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My Life as a Grown-Up 'Fiddler' With Sensory Processing Disorder

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As I sit down I can feel my fingers tingling. The need to fiddle becomes overwhelming often within minutes. When I’m sitting waiting for an appointment, the anxiety levels in my body rise and I start to try to find something to play with. Now these things would be fine if I was 6 or any age of child, however I’m an adult. The looks you get from chewing, or playing with your coat, or tapping your fingers, or my personal favorite of running something over my lips can be unpleasant or even mean. However, I cannot help it.

The need to fiddle, the need to chew or have my arms tickled or scratched are overwhelming to me and have always been there. Even before I knew what it was, my mum used to despair when I came home from school (a place I used to find overwhelming due to bullying and just being too busy with too many people) with another chewed jumper, or elastic bands by the handful, or whatever I could get my hands (or mouth) on. I always found something to keep my hands busy, and in turn my mind off whatever thoughts I didn’t want to intrude into whatever I was doing at the time.

The verb “to fiddle” means to touch or fidget with something in a restless or nervous, way and “fidget” means to make small movements, especially of the hands and feet, through nervousness or impatience. However, to me it isn’t always about being nervous or impatient. Sometimes it’s about stopping extreme stress and / or overload, but not always. Sometimes I will be doing something else at the same time like being on the computer, but I still get the urge, that strong need to fiddle with something. I’ve recently been building my fiddle toy stash and have far too many for a woman of my age (my dad’s sentiments) but each one helps in a different way or fulfills a different need. They don’t even have to be sophisticated, as long as it keeps my hands or mouth or one or more of my senses busy. I have different fiddles for different needs.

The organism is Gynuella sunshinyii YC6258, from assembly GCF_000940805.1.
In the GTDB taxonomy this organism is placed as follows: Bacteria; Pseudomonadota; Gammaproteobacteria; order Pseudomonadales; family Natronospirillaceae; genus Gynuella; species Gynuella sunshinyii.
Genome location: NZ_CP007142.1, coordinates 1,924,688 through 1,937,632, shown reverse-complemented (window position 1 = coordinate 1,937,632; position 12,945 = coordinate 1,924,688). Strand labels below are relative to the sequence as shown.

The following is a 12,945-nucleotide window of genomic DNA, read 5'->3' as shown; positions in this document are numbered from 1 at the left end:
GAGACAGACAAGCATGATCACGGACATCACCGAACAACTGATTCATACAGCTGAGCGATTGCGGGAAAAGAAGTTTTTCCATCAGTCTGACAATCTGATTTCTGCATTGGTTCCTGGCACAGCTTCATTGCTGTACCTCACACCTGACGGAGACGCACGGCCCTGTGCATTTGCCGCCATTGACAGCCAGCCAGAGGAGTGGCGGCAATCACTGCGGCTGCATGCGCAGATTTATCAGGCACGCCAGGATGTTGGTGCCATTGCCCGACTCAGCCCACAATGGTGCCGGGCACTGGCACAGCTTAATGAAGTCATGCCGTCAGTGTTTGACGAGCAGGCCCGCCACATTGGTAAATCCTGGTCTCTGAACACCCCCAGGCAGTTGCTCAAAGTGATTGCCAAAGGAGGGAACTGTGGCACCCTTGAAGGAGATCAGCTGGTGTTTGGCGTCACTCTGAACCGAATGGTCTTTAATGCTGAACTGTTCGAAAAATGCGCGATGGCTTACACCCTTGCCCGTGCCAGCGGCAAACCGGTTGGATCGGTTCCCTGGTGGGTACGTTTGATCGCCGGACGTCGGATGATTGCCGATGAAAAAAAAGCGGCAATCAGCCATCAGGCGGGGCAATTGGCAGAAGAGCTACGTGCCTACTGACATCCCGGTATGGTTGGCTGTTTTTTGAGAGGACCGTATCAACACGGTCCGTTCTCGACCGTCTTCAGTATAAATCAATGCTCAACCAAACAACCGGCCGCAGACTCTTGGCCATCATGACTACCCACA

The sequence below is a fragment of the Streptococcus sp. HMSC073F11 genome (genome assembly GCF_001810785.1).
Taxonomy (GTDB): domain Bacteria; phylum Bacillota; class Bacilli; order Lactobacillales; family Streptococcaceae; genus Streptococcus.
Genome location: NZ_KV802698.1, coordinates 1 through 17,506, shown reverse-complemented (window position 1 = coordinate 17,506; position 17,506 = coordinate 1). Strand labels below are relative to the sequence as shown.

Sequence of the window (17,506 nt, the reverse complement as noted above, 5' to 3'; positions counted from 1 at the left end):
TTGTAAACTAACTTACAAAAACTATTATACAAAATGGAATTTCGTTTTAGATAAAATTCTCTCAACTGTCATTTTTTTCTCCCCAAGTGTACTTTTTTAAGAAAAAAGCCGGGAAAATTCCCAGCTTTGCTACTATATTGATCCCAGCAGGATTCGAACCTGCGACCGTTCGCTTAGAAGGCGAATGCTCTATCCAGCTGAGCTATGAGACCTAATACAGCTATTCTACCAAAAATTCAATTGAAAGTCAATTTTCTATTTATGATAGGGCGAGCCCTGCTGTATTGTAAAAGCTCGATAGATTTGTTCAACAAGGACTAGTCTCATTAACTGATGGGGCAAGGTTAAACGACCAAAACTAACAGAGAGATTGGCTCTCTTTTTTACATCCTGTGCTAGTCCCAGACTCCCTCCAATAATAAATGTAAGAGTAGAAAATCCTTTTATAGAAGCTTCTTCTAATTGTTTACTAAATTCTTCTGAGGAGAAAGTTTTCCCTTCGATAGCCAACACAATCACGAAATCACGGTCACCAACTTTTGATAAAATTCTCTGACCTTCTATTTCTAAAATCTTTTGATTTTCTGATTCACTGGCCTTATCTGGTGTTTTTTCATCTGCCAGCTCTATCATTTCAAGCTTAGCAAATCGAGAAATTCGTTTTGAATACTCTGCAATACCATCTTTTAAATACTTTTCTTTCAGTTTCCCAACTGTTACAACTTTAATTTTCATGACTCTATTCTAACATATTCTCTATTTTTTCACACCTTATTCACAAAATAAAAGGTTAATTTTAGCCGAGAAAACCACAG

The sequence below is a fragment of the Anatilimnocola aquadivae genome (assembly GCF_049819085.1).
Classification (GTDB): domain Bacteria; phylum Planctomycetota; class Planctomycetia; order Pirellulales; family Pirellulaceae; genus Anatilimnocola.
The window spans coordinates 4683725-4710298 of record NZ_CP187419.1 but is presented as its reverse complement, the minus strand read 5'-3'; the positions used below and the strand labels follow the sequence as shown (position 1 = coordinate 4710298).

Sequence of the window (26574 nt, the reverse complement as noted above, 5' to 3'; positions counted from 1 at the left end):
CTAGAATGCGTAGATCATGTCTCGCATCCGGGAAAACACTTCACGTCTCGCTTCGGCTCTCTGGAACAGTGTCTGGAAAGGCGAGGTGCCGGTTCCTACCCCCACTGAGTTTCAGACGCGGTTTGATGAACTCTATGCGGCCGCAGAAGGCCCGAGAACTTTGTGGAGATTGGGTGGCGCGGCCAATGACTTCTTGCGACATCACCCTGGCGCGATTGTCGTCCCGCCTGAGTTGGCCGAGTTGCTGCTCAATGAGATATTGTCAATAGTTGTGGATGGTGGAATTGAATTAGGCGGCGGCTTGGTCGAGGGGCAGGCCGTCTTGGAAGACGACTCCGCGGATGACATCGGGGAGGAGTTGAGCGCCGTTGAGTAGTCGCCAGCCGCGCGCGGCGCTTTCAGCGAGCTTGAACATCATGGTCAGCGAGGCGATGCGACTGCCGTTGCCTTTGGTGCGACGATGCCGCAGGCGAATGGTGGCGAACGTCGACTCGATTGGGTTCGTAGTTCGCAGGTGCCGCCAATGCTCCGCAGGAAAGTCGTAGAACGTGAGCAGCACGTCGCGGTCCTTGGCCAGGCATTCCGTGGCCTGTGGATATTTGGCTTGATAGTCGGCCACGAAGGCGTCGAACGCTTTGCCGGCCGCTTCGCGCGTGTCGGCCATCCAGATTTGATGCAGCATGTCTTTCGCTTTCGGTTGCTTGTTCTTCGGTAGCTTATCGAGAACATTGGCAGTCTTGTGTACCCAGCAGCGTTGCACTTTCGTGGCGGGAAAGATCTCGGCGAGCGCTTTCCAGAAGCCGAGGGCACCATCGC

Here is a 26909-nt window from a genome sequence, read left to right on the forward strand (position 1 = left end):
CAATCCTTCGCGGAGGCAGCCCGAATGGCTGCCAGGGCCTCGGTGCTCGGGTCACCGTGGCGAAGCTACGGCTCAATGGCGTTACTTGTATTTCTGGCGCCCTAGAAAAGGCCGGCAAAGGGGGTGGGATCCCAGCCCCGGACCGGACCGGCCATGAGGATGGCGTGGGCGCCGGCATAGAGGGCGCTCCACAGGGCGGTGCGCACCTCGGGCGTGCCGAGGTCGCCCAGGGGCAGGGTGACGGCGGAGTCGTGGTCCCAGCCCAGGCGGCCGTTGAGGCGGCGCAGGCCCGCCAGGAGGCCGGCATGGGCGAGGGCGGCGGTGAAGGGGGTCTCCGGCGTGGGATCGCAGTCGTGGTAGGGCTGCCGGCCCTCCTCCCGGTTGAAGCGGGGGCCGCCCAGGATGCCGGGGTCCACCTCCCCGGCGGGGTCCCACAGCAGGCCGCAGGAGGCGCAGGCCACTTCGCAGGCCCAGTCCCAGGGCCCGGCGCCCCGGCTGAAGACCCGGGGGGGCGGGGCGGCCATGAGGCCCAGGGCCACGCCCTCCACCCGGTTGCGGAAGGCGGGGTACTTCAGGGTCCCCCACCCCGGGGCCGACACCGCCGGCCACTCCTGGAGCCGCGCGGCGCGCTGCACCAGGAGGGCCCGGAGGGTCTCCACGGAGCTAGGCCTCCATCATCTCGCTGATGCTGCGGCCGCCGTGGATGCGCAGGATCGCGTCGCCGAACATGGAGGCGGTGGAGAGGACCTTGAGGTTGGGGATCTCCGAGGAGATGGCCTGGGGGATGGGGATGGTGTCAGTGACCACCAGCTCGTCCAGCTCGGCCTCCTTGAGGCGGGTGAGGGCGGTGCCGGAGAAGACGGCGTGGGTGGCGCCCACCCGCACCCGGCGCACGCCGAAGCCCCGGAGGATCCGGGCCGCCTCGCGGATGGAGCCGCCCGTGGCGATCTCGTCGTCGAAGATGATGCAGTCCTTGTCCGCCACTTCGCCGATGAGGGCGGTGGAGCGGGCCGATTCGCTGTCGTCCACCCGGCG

This need is where my crafting was born from, too. The need to be doing something in the evening when watching TV became my different crafts. These were all started before I’d heard about sensory processing disorder and before I had acknowledged (or even known about) my sensory needs. Knitting, crochet, cross stitch, embroidery, coloring and many many more crafts were just keeping my fingers busy. If I sit down without anything to do, it only takes a few minutes before my fiddling starts. That, or I pick up one of my many craft projects I’ve got on the go at any time! I simply cannot sit without wanting or needing to do something with my hands or using my senses. Even at the cinema I play with my scarf on my face or fiddle with my fingers or ring splints. I just can’t sit still without fiddling.

I have been looking into whether I “stim” or “fidget” and to say I’ve not got the answer wouldn’t even cover it. It’s very confusing and there are lots of different thoughts on this. Some people say that to “stim” is a need that you have to do that specific movement then and there. Some say fidgeting is a nervous habit and stimming is a release or a calming thing. I don’t know if I “stim” or “fidget” or if they are both different parts of the same thing. I call it fidgeting but there’s evidence it is a stimming behavior; I guess it’s just whatever you want to call it. I use my fidgeting for many different reasons: to calm, to keep my fingers busy, to stop me doing something that is more distracting to others or even harmful (as I think if I didn’t do these things I would be scratching my skin until it bled, or picking my skin, or another more harmful activity).

If you see me or someone else fidgeting or stimming, please don’t ask us to stop. Please don’t judge or poke fun or look disapproving (yes, I’ve seen people do all these to others and have had them done to me too). Please understand it is a need and I (and others) can’t help it.

Photo provided by contributor.

Originally published: September 23, 2018
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